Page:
BLS LLB students write for our blog – Aimee Denholm on the Stephen Lawrence case

We are delighted to be able to add student contributions to our PCC Law Blog, under the supervision of BLS academic staff. Here, in the first of our student blogs, LLB student Aimee Denholm discusses issues arising from the Stephen Lawrence case:

On the 22nd April 1993, 18 year old Stephen Lawrence was murdered during a sudden and immediate racist attack.  Whilst he was waiting peacefully at a bus stop in Eltham with close friend Duwayne Brooks, a group of white youths crossed the road to approach them; one of the boys was yelling racist abuse.  Duwayne Brooks managed to escape but Stephen Lawrence was not as lucky.  He was fatally stabbed twice in the upper torso, severing major blood vessels.  Upon inspection at the post-mortem, injuries to the left side of his body, back and cheek were also noted.  Stephen had obviously tried to get up after the attack and run after his friend but failed as he was found on the pavement and taken to hospital where he later died.  This brutal, racist killing shocked the world and created media frenzy, therefore putting huge pressure on the Police to find and reprimand the attackers.  Stephen’s parents began a private prosecution in April 1996 against Gary Dobson, Luke Knight and Neil Acourt but the case failed due to insufficient evidence.  The case was launched back into the public eye in September 2010 when David Norris was arrested and charged with Murder.  Following this, new DNA evidence was discovered on the jacket worn by Gary Dobson and therefore a retrial for murder was granted in November 2011.  Norris and Dobson were tried together in January 2012 and found guilty.

A number of important issues arose from the murder of Stephen Lawrence.  One of these was the conduct of the Police during their investigations.  In their attempts to achieve a speedy conviction, the investigation team cut a number of corners that effectively resulted in the collapse of the case when it was brought to court.  In particular the Police attempted to forge the identity parade by providing descriptions for Duwayne Brooks before he entered the room.  In reality Duwayne was not in a good position to identify any of the attackers due to the speed at which the assault took place.  Not only was their consolidation of evidence found to be rather poor but the general treatment of the victim’s family and friends was also heavily criticised.  Stephen Lawrence’s parents launched a complaint against the Police and the Home Secretary asked Sir William Macpherson to chair an inquiry in 1999.[1]  The inquiry concluded that ‘The investigation was marred by a combination of professional incompetence, institutional racism and a failure of leadership by senior officers’.[2]  The suggested action to be taken after the inquiry included reviewing racial awareness training and restoring the trust and confidence in the police that they held no racial prejudice.[3]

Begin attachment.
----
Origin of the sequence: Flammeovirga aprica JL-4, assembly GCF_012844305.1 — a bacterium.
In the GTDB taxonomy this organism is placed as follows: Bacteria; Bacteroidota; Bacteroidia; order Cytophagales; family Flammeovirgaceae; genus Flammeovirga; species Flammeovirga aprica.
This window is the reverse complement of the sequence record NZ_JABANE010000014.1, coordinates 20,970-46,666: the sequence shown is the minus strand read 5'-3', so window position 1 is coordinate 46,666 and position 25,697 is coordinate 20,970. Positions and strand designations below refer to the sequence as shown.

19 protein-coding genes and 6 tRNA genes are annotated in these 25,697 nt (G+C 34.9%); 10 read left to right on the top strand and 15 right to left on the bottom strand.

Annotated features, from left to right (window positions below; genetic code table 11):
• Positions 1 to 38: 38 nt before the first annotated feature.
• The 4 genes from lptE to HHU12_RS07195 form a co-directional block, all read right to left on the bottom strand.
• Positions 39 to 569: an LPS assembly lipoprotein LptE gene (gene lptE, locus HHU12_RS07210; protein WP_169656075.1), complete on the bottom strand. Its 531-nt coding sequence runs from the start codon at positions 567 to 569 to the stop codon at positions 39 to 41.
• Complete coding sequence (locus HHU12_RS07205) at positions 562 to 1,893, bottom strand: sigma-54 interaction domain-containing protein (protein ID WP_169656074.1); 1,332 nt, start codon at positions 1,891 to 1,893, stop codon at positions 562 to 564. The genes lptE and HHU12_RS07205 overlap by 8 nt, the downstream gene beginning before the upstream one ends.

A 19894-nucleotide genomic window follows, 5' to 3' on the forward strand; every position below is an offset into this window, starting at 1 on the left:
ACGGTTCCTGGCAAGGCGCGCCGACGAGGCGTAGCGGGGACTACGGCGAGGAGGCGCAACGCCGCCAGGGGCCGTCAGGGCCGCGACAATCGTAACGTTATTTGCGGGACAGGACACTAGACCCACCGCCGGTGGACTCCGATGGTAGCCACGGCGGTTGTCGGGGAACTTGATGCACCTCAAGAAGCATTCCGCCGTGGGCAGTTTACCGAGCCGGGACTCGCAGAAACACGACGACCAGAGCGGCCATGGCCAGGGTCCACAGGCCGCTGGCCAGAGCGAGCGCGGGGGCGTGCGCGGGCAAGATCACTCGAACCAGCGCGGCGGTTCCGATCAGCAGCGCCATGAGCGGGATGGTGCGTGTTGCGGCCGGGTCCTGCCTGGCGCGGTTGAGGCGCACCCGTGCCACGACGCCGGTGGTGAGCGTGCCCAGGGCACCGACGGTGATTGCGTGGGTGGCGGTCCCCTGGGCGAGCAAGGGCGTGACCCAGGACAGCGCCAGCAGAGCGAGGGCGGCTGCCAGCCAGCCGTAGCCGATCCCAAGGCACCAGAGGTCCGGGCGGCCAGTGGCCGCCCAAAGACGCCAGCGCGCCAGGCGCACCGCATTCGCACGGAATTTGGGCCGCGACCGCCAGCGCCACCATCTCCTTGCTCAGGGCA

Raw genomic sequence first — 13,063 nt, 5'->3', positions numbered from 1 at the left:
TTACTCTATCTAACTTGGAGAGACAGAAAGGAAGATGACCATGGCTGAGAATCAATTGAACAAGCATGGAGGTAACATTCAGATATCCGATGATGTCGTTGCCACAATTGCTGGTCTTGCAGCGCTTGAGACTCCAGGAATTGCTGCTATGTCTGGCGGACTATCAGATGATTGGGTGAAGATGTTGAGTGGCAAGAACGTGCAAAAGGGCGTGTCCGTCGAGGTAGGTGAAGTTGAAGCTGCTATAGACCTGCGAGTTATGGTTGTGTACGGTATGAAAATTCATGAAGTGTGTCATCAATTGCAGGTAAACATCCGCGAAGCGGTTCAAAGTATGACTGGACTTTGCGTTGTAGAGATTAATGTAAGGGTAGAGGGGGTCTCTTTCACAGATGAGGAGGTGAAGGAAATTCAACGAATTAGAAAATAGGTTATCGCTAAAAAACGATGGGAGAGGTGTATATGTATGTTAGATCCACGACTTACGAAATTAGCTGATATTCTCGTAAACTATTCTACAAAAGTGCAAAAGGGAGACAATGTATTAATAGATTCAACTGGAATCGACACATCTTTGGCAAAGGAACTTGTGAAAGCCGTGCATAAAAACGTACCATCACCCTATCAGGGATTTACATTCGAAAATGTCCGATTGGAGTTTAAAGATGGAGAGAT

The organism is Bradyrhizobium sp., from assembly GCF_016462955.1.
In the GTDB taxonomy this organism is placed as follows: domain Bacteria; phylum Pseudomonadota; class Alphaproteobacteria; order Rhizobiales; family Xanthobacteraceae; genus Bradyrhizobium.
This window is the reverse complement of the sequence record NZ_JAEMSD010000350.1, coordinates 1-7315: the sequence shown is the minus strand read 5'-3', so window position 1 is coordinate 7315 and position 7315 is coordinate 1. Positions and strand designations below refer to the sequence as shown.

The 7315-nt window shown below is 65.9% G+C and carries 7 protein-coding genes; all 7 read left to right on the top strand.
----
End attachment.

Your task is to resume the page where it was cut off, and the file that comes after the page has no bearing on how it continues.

The Macpherson Report also raised some interesting legal issues.  The advantages and disadvantages of the rule against double jeopardy had been a highly contentious issue prior to the inquiry.  There had been no attempts to reform this area of law before the report but its publication reopened the debate.[4]  The report highlights that the law at that time did not permit a second trial because the defendants would be unlikely to receive a fair trial as a result of the amount of press coverage such a high profile case would receive.  However, Criminal Justice Act 2003 has now created an exception to the rule against double jeopardy allowing a second trial of any serious offence providing that the s.76 requirements are satisfied.[5] These include that the s.78 requirements for new and compelling evidence are satisfied, that it is in the public interest for the application to proceed, and that the obligations to comply with Article 31 and 34 of the Treaty on European Union are not breached.[6]  The statute makes clear that the nature of the new evidence is a very important consideration when deciding whether to quash the acquittal.  The s.78 requirements entail that the evidence is reliable, substantial, and in the context of the case proves to be highly probative.[7]  This was a primary focus for the judges when deciding to quash Dobson’s acquittal.  The new forensic evidence was held to be reliable, substantial and highly probative because the new DNA evidence on the jacket placed Dobson at the scene and having a role in the killing of Stephen Lawrence.  It is reasonable to assume that, if this evidence had been available during the first trial, the chances of Gary Dobson being acquitted would have been significantly reduced.  The judges in this case highlight the two sides of the argument for the rule against double jeopardy, as their arguments balance the reasonable assumption that new compelling evidence should be able to be used against Dobson’s right to a fair trial.  They found that any danger of an unfair trial could be overcome by placing faith in the Jury to interpret the new evidence impartially in a fair and unbiased manner.

There were originally five members of the gang that were thought to be connected to the murder of Stephen Lawrence.  It now remains to be seen whether the police will find any more ‘new and compelling evidence’ to convict any of the other boys allegedly involved in the attack.

[1] Rachel Morris, ‘A Summary of The Stephen Lawrence Inquiry’,  (Cm 4262-I), p. 1.

[2] Ibid, p. 4.

[3] Ibid, p. 5.

[4] Paul Roberts, ‘Justice for all? Two bad arguments (and several good suggestions) for resisting double jeopardy reform’, E. & P. 2002, 6(4), 197-217, at p. 198

[5] Jill Molloy, ‘Quashing an Acquittal and Double Jeopardy’, 75 J. Crim. L. 272 2011, at p. 273-4

[6] Criminal Justice Act 2003, s.76(4).

[7] Criminal Justice Act 2003, s.78(3).

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